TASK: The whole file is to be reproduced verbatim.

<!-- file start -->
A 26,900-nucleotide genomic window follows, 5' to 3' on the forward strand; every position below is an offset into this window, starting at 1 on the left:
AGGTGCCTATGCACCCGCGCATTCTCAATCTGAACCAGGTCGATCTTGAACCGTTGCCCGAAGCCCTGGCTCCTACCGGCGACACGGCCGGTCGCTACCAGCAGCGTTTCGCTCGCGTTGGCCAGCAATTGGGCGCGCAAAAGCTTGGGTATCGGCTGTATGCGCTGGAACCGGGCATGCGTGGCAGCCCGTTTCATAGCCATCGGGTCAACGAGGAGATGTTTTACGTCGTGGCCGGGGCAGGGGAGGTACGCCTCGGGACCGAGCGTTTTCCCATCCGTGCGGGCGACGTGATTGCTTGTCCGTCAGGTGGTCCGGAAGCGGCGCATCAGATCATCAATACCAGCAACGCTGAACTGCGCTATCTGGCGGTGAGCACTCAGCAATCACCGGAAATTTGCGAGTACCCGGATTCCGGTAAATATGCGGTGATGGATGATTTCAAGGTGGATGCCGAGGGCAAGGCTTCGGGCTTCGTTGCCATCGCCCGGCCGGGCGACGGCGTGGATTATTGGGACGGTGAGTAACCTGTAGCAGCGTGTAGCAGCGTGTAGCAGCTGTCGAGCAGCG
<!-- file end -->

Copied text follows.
A 26,900-nucleotide genomic window follows, 5' to 3' on the forward strand; every position below is an offset into this window, starting at 1 on the left:
AGGTGCCTATGCACCCGCGCATTCTCAATCTGAACCAGGTCGATCTTGAACCGTTGCCCGAAGCCCTGGCTCCTACCGGCGACACGGCCGGTCGCTACCAGCAGCGTTTCGCTCGCGTTGGCCAGCAATTGGGCGCGCAAAAGCTTGGGTATCGGCTGTATGCGCTGGAACCGGGCATGCGTGGCAGCCCGTTTCATAGCCATCGGGTCAACGAGGAGATGTTTTACGTCGTGGCCGGGGCAGGGGAGGTACGCCTCGGGACCGAGCGTTTTCCCATCCGTGCGGGCGACGTGATTGCTTGTCCGTCAGGTGGTCCGGAAGCGGCGCATCAGATCATCAATACCAGCAACGCTGAACTGCGCTATCTGGCGGTGAGCACTCAGCAATCACCGGAAATTTGCGAGTACCCGGATTCCGGTAAATATGCGGTGATGGATGATTTCAAGGTGGATGCCGAGGGCAAGGCTTCGGGCTTCGTTGCCATCGCCCGGCCGGGCGACGGCGTGGATTATTGGGACGGTGAGTAACCTGTAGCAGCGTGTAGCAGCGTGTAGCAGCTGTCGAGCAGCG